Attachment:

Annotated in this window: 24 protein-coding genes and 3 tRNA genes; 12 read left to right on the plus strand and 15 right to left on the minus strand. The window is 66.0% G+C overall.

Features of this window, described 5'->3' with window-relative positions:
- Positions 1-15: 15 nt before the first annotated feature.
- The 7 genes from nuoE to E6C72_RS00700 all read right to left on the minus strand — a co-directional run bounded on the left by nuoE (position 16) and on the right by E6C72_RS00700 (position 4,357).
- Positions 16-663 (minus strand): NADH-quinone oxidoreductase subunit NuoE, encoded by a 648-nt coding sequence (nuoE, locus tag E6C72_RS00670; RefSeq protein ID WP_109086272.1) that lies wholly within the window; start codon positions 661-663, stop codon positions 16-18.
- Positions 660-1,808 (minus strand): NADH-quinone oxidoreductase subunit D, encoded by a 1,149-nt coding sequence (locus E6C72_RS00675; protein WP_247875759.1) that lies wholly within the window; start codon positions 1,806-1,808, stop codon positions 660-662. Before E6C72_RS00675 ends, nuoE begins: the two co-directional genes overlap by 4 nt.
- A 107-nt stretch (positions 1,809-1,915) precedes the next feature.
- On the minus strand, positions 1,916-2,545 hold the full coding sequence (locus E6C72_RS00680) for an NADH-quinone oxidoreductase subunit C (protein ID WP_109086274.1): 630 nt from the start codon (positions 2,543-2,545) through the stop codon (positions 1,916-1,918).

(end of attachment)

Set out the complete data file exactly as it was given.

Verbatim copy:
Annotated in this window: 24 protein-coding genes and 3 tRNA genes; 12 read left to right on the plus strand and 15 right to left on the minus strand. The window is 66.0% G+C overall.

Features of this window, described 5'->3' with window-relative positions:
- Positions 1-15: 15 nt before the first annotated feature.
- The 7 genes from nuoE to E6C72_RS00700 all read right to left on the minus strand — a co-directional run bounded on the left by nuoE (position 16) and on the right by E6C72_RS00700 (position 4,357).
- Positions 16-663 (minus strand): NADH-quinone oxidoreductase subunit NuoE, encoded by a 648-nt coding sequence (nuoE, locus tag E6C72_RS00670; RefSeq protein ID WP_109086272.1) that lies wholly within the window; start codon positions 661-663, stop codon positions 16-18.
- Positions 660-1,808 (minus strand): NADH-quinone oxidoreductase subunit D, encoded by a 1,149-nt coding sequence (locus E6C72_RS00675; protein WP_247875759.1) that lies wholly within the window; start codon positions 1,806-1,808, stop codon positions 660-662. Before E6C72_RS00675 ends, nuoE begins: the two co-directional genes overlap by 4 nt.
- A 107-nt stretch (positions 1,809-1,915) precedes the next feature.
- On the minus strand, positions 1,916-2,545 hold the full coding sequence (locus E6C72_RS00680) for an NADH-quinone oxidoreductase subunit C (protein ID WP_109086274.1): 630 nt from the start codon (positions 2,543-2,545) through the stop codon (positions 1,916-1,918).